How academic assessment is moving away from just impact factors: understanding the impact of your work
We’ve all been there. Often, the first question people ask about our published research is ‘which journal did you get it into?’ The question of maximising ‘impact’ then is so often tied up in the minds of researchers with the question of journal. Getting a journal with an impact factor (IF) of 10 is therefore better than getting work published in a journal with a lower IF.
Of course, we teach about, and advise on, journal selection at the Edanz Learning Lab; this is one of the most important questions researchers face throughout the academic writing and publishing journey. But what is impact, really?
Universities around the world have been moving away from research assessments based only on journals. In the UK, for example, for many years now academic departments are assessed based on a range of impact-related variables, including publications. Back in the day, academics would sit in their ivory towers, writing papers and assessing very specific research questions, perhaps of no interest to anyone other than themselves. How can we really assess and consider the question of impact? What does your research mean to others?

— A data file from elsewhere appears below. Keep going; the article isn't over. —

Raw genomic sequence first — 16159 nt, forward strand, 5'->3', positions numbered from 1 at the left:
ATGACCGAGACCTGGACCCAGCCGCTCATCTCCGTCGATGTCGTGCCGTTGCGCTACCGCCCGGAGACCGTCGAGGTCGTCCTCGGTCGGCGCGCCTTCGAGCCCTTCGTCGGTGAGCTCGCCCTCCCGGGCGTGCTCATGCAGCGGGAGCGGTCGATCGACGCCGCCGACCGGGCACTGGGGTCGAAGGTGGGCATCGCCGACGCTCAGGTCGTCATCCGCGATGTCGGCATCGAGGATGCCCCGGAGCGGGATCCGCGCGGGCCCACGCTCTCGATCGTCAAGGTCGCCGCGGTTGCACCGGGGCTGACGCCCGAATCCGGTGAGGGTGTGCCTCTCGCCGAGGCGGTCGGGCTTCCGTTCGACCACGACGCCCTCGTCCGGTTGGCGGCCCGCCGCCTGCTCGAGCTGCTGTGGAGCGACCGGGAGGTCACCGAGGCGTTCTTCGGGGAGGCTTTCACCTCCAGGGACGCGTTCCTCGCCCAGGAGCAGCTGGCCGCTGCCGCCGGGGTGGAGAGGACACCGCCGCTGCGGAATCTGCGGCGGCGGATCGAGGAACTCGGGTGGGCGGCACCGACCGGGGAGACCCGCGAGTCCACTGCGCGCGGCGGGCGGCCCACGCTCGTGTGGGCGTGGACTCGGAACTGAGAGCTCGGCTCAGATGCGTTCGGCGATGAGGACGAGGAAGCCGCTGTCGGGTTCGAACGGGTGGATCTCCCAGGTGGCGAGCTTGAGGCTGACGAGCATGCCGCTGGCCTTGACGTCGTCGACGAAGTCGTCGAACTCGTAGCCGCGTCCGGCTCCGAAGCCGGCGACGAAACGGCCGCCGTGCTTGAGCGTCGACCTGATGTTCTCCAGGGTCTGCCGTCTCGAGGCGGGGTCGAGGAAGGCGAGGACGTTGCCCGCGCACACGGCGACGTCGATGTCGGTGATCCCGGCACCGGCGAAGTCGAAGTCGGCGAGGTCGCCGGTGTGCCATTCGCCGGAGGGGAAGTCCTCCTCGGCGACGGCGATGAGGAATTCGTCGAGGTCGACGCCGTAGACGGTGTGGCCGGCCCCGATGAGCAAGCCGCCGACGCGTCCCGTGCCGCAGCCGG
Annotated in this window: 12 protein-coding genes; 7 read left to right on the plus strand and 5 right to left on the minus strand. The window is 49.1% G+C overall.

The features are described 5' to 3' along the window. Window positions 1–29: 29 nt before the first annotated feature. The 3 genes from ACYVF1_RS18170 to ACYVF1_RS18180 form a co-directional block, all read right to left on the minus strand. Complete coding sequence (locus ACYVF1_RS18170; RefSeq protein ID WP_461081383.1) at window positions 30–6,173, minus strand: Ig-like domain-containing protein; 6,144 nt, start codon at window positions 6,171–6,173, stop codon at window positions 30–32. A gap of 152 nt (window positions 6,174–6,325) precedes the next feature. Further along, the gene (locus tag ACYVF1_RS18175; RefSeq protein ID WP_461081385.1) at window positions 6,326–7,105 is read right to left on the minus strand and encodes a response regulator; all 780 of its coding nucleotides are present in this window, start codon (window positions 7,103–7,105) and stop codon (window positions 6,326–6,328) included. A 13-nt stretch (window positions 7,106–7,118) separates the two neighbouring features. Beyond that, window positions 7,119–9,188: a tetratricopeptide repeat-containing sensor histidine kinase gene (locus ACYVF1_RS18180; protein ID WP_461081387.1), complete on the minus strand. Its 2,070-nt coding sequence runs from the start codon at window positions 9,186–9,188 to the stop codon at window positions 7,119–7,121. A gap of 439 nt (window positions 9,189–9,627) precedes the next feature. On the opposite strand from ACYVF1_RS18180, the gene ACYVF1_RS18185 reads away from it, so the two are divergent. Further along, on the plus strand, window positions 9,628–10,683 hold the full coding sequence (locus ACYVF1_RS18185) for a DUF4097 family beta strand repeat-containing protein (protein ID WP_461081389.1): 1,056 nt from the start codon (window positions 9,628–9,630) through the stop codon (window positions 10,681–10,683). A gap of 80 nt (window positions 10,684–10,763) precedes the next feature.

Impact can be considered most effectively as a mixture of academic and socioeconomic factors. The first of these is quite easy to assess: Based on journal impact factor, circulation, downloads, shares, citations: All metrics we can collect as researchers. Do you? One mistake that lots of early career researchers make when starting out on their careers is to not get into the habit of assessing their work: Collecting these kinds of data. Imagine: You have to write a grant proposal, or participate in a research assessment of your impact. These kinds of metrics are invaluable.
Best then to think about research impact as a journey. Talking about your work, posting blog articles, creating noise on social media, and ensuring that people know about your research can be an effective strategy. Lots of academics write and publish papers and then do little else to maximize their impact: They literally do sit back and wait for the calls to come in from the media or for the citations to start rolling in. The head in the sand approach is not the best way to ensure your work has the maximum impact.
In the UK, as we discussed, academic departments are asked to provide ‘impact statements’ to the government for assessment every couple of years. These consist of staff academic ranking statements, based on publications (one part of the story) as well as a series of detailed expositions of research carried out by that unit over the timescale of the assessment alongside descriptions of the difference these pieces of work have made to the lives of ordinary people (including variables such as engagement and socioeconomics).
Would you be able to talk about your work in such a manner? What about in an interview, for a job perhaps or in the media? “Tell us about why your work is important?”
One might choose, therefore, to talk about the nuts and bolts of a particular research project – the specific scientific outputs – or one may choose to illustrate the impact of a piece of research in terms of stories. Things that happened during your study!
Our theme for today: Tips for writing an impactful paper. Enjoy!